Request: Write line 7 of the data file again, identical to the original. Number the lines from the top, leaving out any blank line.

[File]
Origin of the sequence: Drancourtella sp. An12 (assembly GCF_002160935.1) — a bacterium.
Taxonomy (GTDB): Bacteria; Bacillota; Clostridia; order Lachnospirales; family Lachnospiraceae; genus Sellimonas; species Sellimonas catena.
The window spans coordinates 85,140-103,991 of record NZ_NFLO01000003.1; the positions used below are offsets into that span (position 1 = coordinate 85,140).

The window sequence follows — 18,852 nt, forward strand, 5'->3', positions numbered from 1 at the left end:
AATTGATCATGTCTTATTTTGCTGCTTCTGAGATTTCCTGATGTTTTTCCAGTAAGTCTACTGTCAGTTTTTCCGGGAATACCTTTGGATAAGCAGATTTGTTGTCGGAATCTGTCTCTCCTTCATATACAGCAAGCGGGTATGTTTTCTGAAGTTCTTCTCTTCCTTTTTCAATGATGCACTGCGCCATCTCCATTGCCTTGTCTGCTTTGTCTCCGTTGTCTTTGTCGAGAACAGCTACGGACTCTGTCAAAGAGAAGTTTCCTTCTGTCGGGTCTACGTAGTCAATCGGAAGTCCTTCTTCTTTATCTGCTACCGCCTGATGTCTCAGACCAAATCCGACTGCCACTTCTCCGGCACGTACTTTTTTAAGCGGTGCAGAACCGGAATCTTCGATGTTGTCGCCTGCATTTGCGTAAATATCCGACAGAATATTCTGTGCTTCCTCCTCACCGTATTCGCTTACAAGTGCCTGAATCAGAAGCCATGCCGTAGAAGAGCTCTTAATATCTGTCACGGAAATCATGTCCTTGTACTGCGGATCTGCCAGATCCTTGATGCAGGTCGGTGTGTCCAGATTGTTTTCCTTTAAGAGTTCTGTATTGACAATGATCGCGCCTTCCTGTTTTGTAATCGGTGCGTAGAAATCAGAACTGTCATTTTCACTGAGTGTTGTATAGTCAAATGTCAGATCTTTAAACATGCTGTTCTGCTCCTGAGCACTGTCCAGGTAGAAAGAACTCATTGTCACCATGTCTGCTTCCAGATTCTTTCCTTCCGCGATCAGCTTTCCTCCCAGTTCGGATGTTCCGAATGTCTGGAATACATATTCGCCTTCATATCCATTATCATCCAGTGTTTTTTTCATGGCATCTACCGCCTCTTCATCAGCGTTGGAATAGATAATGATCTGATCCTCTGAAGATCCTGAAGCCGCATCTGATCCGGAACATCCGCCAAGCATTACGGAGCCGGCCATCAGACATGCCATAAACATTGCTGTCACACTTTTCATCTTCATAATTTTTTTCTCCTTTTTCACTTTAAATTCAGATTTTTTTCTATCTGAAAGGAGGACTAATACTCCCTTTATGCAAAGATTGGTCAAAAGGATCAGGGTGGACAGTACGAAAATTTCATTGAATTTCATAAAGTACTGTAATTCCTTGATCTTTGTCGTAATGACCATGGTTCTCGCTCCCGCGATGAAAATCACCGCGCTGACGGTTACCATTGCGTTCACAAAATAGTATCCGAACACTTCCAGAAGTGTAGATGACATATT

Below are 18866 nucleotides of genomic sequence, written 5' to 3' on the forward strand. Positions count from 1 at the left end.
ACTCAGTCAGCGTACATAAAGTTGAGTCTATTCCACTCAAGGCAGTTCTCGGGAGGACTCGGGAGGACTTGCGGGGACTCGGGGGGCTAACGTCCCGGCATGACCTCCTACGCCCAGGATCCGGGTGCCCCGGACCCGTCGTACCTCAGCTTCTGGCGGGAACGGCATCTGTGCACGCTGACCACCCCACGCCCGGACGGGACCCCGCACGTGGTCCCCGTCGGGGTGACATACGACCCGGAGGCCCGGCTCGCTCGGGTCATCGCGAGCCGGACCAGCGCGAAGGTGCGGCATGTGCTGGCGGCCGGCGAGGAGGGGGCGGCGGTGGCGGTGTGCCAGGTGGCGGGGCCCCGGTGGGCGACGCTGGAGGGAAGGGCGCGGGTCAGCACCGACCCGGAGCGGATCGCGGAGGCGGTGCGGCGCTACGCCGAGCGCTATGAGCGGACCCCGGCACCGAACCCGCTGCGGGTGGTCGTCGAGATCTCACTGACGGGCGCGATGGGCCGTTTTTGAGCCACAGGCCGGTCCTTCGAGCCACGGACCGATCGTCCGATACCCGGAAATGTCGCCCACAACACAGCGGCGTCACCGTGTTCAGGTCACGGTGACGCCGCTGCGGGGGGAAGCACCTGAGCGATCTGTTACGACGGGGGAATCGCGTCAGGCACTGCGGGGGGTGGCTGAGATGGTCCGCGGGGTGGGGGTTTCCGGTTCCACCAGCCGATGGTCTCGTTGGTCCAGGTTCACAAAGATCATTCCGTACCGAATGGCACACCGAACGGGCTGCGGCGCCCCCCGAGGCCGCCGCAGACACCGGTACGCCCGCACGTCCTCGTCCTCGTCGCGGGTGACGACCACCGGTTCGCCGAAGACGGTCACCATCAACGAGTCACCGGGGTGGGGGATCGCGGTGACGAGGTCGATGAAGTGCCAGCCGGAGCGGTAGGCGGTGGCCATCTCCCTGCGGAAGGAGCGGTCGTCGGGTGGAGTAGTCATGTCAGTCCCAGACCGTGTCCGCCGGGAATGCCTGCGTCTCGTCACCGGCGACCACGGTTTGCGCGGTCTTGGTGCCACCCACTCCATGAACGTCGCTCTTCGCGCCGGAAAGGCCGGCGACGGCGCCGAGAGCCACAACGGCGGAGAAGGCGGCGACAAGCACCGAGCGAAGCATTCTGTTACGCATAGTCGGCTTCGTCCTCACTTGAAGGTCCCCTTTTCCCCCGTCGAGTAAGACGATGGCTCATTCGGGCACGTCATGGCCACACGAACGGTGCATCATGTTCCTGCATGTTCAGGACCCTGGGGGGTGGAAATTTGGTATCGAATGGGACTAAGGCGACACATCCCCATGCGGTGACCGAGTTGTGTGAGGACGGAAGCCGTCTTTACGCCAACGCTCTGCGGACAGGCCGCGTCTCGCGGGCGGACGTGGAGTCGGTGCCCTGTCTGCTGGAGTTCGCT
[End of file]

ACTCAGTCAGCGTACATAAAGTTGAGTCTATTCCACTCAAGGCAGTTCTCGGGAGGACTCGGGAGGACTTGCGGGGACTCGGGGGGCTAACGTCCCGGCATGACCTCCTACGCCCAGGATCCGGGTGCCCCGGACCCGTCGTACCTCAGCTTCTGGCGGGAACGGCATCTGTGCACGCTGACCACCCCACGCCCGGACGGGACCCCGCACGTGGTCCCCGTCGGGGTGACATACGACCCGGAGGCCCGGCTCGCTCGGGTCATCGCGAGCCGGACCAGCGCGAAGGTGCGGCATGTGCTGGCGGCCGGCGAGGAGGGGGCGGCGGTGGCGGTGTGCCAGGTGGCGGGGCCCCGGTGGGCGACGCTGGAGGGAAGGGCGCGGGTCAGCACCGACCCGGAGCGGATCGCGGAGGCGGTGCGGCGCTACGCCGAGCGCTATGAGCGGACCCCGGCACCGAACCCGCTGCGGGTGGTCGTCGAGATCTCACTGACGGGCGCGATGGGCCGTTTTTGAGCCACAGGCCGGTCCTTCGAGCCACGGACCGATCGTCCGATACCCGGAAATGTCGCCCACAACACAGCGGCGTCACCGTGTTCAGGTCACGGTGACGCCGCTGCGGGGGGAAGCACCTGAGCGATCTGTTACGACGGGGGAATCGCGTCAGGCACTGCGGGGGGTGGCTGAGATGGTCCGCGGGGTGGGGGTTTCCGGTTCCACCAGCCGATGGTCTCGTTGGTCCAGGTTCACAAAGATCATTCCGTACCGAATGGCACACCGAACGGGCTGCGGCGCCCCCCGAGGCCGCCGCAGACACCGGTACGCCCGCACGTCCTCGTCCTCGTCGCGGGTGACGACCACCGGTTCGCCGAAGACGGTCACCATCAACGAGTCACCGGGGTGGGGGATCGCGGTGACGAGGTCGATGAAGTGCCAGCCGGAGCGGTAGGCGGTGGCCATCTCCCTGCGGAAGGAGCGGTCGTCGGGTGGAGTAGTCATGTCAGTCCCAGACCGTGTCCGCCGGGAATGCCTGCGTCTCGTCACCGGCGACCACGGTTTGCGCGGTCTTGGTGCCACCCACTCCATGAACGTCGCTCTTCGCGCCGGAAAGGCCGGCGACGGCGCCGAGAGCCACAACGGCGGAGAAGGCGGCGACAAGCACCGAGCGAAGCATTCTGTTACGCATAGTCGGCTTCGTCCTCACTTGAAGGTCCCCTTTTCCCCCGTCGAGTAAGACGATGGCTCATTCGGGCACGTCATGGCCACACGAACGGTGCATCATGTTCCTGCATGTTCAGGACCCTGGGGGGTGGAAATTTGGTATCGAATGGGACTAAGGCGACACATCCCCATGCGGTGACCGAGTTGTGTGAGGACGGAAGCCGTCTTTACGCCAACGCTCTGCGGACAGGCCGCGTCTCGCGGGCGGACGTGGAGTCGGTGCCCTGTCTGCTGGAGTTCGCT